The definitive buzzword of the internet age, ‘data’ comes with much baggage. Laws and regulation reckoning with data are being crafted first and foremost to ensure data protection. However, much more is at stake when it comes to data: governance by data raises questions of discrimination; mass surveillance by the State is fundamentally altering democracy; ‘data-driven’ decision making has been revealed to flatten cultural eccentricities and diversity. Moreover, while data is generally conceptualised and treated as a disembodied resource, in practice it has strongly embodied effects for our autonomy, dignity and even bodily integrity. We explore this range of issues in this section.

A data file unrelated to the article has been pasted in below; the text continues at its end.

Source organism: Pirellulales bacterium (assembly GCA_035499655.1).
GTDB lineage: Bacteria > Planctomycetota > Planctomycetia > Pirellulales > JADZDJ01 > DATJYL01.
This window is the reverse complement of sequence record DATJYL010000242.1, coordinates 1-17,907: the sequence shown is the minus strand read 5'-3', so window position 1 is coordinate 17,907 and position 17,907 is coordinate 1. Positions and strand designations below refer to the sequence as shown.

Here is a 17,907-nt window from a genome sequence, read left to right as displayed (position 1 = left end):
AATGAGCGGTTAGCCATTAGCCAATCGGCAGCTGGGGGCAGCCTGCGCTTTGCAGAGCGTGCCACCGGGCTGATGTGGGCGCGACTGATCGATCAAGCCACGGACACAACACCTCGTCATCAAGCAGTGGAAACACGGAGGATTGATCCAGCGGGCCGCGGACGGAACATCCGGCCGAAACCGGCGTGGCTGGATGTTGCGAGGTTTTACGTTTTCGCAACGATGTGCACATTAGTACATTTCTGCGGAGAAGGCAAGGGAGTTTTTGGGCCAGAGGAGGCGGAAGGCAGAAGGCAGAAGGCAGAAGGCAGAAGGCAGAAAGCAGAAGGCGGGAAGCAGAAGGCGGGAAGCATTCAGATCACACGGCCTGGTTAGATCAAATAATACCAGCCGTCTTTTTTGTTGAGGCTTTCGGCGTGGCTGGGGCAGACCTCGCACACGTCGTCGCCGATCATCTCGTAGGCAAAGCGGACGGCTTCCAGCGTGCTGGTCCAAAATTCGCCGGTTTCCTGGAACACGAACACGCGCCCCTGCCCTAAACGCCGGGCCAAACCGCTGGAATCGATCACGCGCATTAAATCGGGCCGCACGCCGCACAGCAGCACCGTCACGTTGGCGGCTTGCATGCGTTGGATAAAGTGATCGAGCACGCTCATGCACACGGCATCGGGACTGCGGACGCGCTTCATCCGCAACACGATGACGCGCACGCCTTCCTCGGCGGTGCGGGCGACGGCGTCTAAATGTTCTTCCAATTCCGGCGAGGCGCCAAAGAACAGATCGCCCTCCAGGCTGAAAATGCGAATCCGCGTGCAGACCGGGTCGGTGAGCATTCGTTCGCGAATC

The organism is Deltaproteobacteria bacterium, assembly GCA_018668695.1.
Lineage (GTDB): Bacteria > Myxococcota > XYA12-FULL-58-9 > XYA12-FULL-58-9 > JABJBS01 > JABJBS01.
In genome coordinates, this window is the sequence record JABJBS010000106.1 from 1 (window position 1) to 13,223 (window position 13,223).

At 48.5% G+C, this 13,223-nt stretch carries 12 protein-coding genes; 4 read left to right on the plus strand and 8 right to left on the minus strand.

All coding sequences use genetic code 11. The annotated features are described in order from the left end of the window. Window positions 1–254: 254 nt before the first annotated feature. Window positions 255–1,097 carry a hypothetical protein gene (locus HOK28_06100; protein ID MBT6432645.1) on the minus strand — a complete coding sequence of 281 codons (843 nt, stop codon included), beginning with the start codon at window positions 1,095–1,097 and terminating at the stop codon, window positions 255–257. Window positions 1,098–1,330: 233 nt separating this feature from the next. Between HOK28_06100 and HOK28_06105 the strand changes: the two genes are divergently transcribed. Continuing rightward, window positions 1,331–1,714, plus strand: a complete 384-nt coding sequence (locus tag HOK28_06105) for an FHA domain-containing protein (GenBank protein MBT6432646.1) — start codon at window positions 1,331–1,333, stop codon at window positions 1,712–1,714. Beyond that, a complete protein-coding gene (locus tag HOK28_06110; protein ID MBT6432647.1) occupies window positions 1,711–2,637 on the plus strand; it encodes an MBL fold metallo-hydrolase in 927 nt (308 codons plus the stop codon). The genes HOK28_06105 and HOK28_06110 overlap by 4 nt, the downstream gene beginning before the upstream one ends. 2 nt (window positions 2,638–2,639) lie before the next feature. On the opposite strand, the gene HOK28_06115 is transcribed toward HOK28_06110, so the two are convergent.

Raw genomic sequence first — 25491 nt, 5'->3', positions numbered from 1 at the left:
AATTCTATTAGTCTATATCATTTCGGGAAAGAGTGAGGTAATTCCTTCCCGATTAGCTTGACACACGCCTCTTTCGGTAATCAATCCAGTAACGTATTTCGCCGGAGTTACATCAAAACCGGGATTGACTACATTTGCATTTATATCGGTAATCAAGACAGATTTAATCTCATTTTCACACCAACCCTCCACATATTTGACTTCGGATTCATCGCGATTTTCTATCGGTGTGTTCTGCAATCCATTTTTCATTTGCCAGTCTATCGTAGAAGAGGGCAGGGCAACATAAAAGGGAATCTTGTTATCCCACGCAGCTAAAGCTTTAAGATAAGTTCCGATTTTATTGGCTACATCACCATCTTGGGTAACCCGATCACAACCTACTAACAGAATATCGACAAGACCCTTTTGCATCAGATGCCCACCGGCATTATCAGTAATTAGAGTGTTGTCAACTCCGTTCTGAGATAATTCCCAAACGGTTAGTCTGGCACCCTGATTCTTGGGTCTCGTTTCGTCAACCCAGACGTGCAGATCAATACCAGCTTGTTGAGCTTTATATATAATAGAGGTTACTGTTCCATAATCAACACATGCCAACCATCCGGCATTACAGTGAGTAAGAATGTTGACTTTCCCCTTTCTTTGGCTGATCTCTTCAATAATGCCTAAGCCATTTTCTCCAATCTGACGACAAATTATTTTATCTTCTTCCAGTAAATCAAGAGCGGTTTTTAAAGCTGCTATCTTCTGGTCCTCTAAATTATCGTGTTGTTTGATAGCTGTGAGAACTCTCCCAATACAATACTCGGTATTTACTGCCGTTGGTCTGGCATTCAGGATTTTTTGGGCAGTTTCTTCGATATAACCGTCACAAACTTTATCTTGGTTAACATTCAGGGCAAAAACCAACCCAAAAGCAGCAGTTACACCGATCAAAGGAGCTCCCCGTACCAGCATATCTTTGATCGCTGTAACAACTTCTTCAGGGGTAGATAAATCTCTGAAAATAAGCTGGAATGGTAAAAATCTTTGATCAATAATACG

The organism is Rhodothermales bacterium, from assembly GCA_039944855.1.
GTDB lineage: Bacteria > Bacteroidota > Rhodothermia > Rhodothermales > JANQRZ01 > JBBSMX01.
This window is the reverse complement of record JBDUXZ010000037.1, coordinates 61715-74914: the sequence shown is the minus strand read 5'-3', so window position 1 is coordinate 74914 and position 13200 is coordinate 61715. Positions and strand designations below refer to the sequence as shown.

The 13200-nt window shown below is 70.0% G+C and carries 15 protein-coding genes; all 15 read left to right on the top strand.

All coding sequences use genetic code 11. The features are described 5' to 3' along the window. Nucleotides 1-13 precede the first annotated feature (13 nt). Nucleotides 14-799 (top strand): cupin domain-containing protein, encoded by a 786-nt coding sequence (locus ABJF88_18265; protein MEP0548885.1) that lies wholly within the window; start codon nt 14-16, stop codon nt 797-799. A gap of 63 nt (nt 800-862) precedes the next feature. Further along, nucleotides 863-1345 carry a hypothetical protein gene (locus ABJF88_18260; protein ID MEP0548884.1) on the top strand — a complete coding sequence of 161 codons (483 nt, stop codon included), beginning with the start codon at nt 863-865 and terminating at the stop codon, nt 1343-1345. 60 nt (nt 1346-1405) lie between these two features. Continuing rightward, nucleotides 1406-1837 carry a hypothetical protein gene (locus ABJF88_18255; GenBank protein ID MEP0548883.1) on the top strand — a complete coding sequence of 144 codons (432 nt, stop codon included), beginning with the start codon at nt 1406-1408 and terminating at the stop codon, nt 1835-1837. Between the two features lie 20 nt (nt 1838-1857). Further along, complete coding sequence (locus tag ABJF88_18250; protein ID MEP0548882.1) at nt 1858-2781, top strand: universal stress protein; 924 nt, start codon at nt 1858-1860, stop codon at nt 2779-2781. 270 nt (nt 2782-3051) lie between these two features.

Surveillance is frequently understood as aiming to monitor people’s past or present behaviour. But it also intends to shape our behaviour going forward. And of both dimensions, women and sexual and gender minorities are only too aware: they have always been under stringent surveillance — by actors ranging from partners and parents to the state — and this has shaped, and harmed, their lives in multiple ways. What can a gender perspective on both these dimensions of surveillance, then, teach us about the multiple harms of surveillance? And how can this understanding in turn strengthen our efforts to fight surveillance’s multiple harms? Our work on gender and surveillance provides insight into these questions and more.
Privacy and data protection have been the most popular responses – in law and regulation as well as in popular understanding – to issues of surveillance and dataveillance. In this section, we investigate the substance of these frameworks, their contours and limitations as well as their usefulness.